The Common Wealth Living Room

On Friday, August 1, 2014, while the Commonwealth Games were under way in Glasgow, Scotland, Tomorrow visited the Springburn area in the north east.

Five of the Red Road flats there, once the tallest buildings in western Europe, were to be brought down during the opening ceremony of the games until petitions and protests forced a rethink by organisers. Only one of the towers would remain, currently inhabited by asylum seekers and refugees.

In the shadow of the towers is Tron St Mary’s Church where Tomorrow met Molly, originally from Uganda. She took us to her living room, bringing in neighbours, friends and family to watch the sporting action.

“The Common Wealth Living Room” features David, Molly, Allan, Melvin, Mleny, Wayne, Hillary, Gerry, Elle, Sani and Karen, and the nations of Scotland, Uganda, South Africa, Zimbabwe, Kenya, and Canadian reporter Tristan Stewart-Robertson. The congregation of Tron St Mary’s, attending a social celebrating the games and the community, also lend their voices.

Follow Us

Comments Guidelines

We must tread a line between principles 1, 8 and 11 in particular when it comes to comments on our reporting. Everyone has a right to be heard, but we must protect some members of the public on occasion and promote RESPONSIBLE debate and mediation. That means some comments must be removed or edited.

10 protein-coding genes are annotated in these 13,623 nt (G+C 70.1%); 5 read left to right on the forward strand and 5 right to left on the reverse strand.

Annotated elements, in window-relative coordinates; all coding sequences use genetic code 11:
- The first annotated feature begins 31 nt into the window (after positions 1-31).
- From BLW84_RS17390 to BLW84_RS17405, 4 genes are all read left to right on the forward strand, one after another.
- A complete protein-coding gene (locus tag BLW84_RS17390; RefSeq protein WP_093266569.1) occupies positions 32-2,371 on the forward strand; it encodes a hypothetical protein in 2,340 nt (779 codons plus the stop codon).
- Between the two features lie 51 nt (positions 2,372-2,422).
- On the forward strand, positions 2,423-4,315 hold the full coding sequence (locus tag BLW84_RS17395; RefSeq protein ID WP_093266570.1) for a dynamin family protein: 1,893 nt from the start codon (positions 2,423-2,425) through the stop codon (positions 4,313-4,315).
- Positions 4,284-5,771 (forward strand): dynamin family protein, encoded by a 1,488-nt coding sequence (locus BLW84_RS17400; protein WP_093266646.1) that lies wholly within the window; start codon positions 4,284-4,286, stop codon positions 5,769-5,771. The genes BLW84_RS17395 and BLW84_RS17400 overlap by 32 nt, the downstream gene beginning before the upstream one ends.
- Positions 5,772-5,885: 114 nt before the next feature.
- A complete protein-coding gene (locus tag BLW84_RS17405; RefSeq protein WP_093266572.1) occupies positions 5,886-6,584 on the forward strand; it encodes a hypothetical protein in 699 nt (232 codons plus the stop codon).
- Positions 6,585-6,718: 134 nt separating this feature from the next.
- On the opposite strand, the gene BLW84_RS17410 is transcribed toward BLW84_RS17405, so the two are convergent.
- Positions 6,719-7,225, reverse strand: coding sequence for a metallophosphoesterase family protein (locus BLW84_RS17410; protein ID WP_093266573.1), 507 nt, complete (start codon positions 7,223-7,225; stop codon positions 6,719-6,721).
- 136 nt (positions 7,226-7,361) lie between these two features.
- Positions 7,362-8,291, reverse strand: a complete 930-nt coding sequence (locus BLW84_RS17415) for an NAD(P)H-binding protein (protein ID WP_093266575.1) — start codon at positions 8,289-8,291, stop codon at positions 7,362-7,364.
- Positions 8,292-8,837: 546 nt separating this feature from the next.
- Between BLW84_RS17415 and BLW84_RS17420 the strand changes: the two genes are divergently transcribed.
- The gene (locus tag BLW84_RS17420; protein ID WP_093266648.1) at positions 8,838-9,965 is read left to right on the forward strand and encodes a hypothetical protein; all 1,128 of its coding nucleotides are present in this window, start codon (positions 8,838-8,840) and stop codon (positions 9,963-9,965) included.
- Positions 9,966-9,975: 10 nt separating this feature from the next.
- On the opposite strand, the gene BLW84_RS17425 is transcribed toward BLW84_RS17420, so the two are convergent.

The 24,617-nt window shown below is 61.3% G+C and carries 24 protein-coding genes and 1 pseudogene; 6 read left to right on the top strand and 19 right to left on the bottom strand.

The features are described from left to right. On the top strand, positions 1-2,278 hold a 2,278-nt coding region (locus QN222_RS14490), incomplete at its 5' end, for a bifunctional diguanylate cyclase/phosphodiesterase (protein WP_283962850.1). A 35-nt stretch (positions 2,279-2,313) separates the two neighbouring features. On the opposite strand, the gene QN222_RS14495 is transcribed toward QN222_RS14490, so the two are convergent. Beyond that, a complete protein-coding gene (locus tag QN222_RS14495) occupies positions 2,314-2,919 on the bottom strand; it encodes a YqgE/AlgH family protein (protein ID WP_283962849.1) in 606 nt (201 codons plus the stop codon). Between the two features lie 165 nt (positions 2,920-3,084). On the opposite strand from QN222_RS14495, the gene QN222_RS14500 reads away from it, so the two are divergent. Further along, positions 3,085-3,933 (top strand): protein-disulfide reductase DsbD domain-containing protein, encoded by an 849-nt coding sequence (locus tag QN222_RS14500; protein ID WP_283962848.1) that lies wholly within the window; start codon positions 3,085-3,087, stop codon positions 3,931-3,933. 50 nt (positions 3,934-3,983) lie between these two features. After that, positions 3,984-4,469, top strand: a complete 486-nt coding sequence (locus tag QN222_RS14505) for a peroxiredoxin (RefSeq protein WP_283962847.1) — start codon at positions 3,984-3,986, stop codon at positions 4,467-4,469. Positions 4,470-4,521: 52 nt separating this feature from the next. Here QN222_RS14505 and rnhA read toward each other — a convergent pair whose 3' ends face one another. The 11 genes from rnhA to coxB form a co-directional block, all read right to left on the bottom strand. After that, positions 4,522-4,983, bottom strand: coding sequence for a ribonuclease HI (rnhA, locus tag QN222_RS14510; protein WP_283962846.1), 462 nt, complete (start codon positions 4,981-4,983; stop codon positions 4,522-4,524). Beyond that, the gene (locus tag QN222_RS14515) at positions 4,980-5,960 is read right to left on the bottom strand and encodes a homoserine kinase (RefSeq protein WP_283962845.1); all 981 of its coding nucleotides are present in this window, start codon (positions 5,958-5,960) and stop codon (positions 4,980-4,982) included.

For example, if a comment mentioned criminal allegations against an individual, this would be removed as it might identify innocent individuals or victims.

Harassment of fellow commentators will not be tolerated, nor will discriminatory or offensive language, particularly if made from behind false identities or anonymity.

Please apply this basic approach when considering a comment: would you make it to a parent or close friend? We encourage readers to discuss stories with friends, family or anyone and then return to make comments. Then you will be meeting principle 11 as well.

And remember, as a news editor once said, you only get five exclamation marks in life, so use them sparingly.